Petaling Jaya (Sin Chew Daily/ANN) - All governments facing financial difficulties will launch tax crackdown and such a cat, the Inland Revenue Board (IRB), and mouse, tax evaders, game is now fierily staged around the world.
The US government accused Swiss banks and other private banks of assisting the rich to evade paying tax and had later successfully obtained bank account details from Swiss banks. It is estimated that the US has collected more than US$4 billion of back taxes from oversea citizens after the crackdown.
Tax evasion is a "culture" of Greece. It is estimated that the government is owed ¿45 billion in back taxes and thus, Greece has also launched a tax crackdown against 500 rich citizens and businesses to save the country.
To alleviate the impacts of the 2008 financial crisis, world governments made huge expenditures and hollowed out the treasuries. Therefore, many countries are staging major tax crackdowns.
Tax evaders can face imprisonment in many countries. For example, tax evasion is a federal crime in the US and once convicted, tax evaders might face a punishment term of not exceeding five years or a fine of not exceeding $250,000, or both.
According to the Hong Kong Inland Revenue Ordinance, a deliberate intention to evade paying tax or assist any other person to evade paying tax is considered as an offence with a maximum penalty of a fine of 50,000 Hong Kong dollar ($6,449.6) and an amount equals to three times the amount of the back tax, and an imprisonment term of three years.
In Malaysia, the IRB has also got tougher in catching tax evaders. However, as we are having less influence in the international community, it is not easy to chase oversea tax evaders, and thus, the focus falls on the 1.7 million taxpayers in the country.
The IRB plans to enforce criminal action against stubborn tax evaders. Once convicted, they can face up to three years in jail or 20,000 ringgit ($6,547.7) fine or 300 per cent of the amount of the back tax, or both.
Among the 12.8 million working Malaysians, only 13 per cent are paying tax and these taxpayers are indeed bearing a heavy burden. Although the Budget 2013 has reduced the individual income tax rate by 1 per cent, the highest income tax rate is 26 per cent, which is even higher than corporate tax.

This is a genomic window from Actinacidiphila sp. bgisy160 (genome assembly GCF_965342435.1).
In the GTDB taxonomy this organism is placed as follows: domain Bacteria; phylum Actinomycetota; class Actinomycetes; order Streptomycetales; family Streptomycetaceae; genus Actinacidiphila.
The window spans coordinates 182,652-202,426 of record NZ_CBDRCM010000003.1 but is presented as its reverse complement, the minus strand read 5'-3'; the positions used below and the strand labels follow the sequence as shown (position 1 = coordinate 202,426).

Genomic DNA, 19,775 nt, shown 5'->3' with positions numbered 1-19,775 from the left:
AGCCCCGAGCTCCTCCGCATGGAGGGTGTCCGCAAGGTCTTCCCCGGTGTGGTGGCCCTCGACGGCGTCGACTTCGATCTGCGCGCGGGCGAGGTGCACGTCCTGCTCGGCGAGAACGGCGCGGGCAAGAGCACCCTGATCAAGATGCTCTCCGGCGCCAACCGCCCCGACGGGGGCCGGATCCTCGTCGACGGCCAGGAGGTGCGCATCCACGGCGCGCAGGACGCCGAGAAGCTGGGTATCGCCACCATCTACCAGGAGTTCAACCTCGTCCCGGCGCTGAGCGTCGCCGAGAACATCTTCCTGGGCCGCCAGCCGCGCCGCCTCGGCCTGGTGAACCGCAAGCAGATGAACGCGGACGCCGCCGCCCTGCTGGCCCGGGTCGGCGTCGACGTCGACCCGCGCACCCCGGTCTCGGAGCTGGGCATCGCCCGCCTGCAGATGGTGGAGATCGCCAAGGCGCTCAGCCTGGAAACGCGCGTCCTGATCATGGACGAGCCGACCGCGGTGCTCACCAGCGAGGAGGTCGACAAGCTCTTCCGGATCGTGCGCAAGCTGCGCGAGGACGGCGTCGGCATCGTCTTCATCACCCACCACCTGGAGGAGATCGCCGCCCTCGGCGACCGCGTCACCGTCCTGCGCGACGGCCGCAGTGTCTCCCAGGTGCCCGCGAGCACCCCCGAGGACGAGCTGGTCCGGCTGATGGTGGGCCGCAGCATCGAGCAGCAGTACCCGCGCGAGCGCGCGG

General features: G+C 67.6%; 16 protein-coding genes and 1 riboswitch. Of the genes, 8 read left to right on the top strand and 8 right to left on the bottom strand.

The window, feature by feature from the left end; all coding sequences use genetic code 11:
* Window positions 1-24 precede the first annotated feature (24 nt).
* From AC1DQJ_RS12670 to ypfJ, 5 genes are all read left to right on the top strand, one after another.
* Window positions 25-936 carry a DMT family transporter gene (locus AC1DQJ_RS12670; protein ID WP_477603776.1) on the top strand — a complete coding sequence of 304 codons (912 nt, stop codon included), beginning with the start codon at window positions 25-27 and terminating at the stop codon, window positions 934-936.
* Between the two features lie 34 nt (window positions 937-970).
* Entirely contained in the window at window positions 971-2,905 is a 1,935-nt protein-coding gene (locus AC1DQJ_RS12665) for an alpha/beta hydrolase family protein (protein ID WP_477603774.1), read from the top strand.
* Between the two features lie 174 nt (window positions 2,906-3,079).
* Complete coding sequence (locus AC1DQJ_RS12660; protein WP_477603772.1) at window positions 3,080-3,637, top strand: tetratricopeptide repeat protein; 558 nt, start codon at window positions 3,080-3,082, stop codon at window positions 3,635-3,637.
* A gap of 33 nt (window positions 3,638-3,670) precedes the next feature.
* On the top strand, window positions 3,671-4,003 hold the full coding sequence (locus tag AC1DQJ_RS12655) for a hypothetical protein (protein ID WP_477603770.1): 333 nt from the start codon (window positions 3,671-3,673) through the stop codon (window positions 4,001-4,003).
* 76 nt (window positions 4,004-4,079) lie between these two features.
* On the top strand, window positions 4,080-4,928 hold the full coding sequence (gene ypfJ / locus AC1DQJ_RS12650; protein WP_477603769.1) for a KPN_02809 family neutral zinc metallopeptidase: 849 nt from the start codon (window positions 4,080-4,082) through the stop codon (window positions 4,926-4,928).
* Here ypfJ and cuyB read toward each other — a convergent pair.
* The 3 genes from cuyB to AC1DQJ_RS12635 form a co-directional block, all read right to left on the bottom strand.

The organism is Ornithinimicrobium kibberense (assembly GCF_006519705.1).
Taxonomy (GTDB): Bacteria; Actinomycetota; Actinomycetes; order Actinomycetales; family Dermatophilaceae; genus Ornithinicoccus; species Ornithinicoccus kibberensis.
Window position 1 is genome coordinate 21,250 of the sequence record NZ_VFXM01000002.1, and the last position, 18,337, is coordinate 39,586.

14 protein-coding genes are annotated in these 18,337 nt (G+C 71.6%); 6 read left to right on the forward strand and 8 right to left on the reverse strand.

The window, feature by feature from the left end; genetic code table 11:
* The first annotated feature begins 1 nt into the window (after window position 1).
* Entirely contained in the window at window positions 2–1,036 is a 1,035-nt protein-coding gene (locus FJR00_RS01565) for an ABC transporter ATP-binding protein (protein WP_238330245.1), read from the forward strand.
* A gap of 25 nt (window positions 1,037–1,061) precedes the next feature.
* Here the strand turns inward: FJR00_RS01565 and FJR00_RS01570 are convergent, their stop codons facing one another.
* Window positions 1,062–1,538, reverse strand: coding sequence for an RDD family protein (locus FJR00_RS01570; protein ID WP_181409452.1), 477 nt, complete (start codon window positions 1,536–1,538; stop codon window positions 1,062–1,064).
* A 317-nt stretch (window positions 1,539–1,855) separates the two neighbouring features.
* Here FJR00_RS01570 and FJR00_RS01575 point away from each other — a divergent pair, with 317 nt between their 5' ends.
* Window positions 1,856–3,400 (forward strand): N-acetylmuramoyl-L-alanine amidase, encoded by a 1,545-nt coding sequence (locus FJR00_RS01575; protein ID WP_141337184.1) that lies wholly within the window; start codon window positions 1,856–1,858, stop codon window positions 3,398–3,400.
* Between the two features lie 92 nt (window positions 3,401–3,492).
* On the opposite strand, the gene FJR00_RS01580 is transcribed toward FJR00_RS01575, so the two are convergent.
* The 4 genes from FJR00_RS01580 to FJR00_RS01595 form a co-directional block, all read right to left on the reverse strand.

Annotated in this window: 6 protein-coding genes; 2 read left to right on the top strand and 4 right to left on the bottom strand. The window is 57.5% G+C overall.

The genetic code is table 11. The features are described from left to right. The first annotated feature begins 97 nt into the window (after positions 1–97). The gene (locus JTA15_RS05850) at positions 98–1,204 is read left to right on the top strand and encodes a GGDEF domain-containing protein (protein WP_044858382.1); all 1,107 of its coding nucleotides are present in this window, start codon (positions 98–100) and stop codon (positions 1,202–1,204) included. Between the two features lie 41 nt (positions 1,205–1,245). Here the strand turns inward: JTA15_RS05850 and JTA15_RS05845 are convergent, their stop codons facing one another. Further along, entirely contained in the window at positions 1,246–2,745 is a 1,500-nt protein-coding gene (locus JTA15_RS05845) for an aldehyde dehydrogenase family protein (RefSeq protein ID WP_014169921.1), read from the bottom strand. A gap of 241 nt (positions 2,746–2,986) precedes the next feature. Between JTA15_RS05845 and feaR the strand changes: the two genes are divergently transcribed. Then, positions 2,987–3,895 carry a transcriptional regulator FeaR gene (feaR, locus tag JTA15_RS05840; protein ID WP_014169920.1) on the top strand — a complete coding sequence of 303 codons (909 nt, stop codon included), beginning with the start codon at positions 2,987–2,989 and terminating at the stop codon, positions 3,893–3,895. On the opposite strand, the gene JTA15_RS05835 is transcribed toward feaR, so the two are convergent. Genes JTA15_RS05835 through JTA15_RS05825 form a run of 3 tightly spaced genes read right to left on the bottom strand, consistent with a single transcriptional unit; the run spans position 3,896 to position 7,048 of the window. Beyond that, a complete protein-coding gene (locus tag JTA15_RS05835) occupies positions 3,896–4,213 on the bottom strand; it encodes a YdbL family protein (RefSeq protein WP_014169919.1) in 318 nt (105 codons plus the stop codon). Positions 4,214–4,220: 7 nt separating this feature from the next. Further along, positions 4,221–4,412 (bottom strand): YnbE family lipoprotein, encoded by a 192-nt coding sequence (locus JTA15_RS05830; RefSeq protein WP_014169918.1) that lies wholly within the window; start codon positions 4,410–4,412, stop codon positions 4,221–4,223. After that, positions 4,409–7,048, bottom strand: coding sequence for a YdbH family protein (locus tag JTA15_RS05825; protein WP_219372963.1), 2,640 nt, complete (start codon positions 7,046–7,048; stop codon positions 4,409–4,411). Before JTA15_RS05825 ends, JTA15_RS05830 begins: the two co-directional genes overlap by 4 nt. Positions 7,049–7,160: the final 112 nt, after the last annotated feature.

What if some people have actually paid tax every year but are found guilty after making a careless mistake? How are they going to accept it?
Before taking criminal action against taxpayers, the authorities should first clarify what is meant by tax evasion. Tax evasion is referring to the deliberate intention of evading tax paying through deception, concealment, making false report or forged documents. Negligence or omission should not be classified as tax evasion.
Foreign governments have carefully handled tax evasion cases. For example, the US suffers an annual loss of $300 billion due to tax evasion. Nearly 25 million cases were involved in civil penalties and only 1,112 people were sentenced in 2007. The move can avoid rebound from taxpayers and the punishment serves only as a means as the ultimate goal is to get back the taxes and achieve a deterrent effect.
The government should also understand that tax evasion does not equal to stealing the wealth of the country. Corruption and fraud practices are more serious compared to tax evasion and therefore, the government should not severely punish tax evaders while easily let go those who commit corruption.
Since the government is spending much and has failed to generate new income sources, in addition to step up the effort of chasing back taxes, it should also stop squandering, or the retrieved back taxes would not be enough to cover the expenditure.
It is a civic duty to pay tax. However, money must be spent carefully and wisely in the face of financial difficulties or taxpayers would find it hard to accept!
Translated by Soong Phui Jee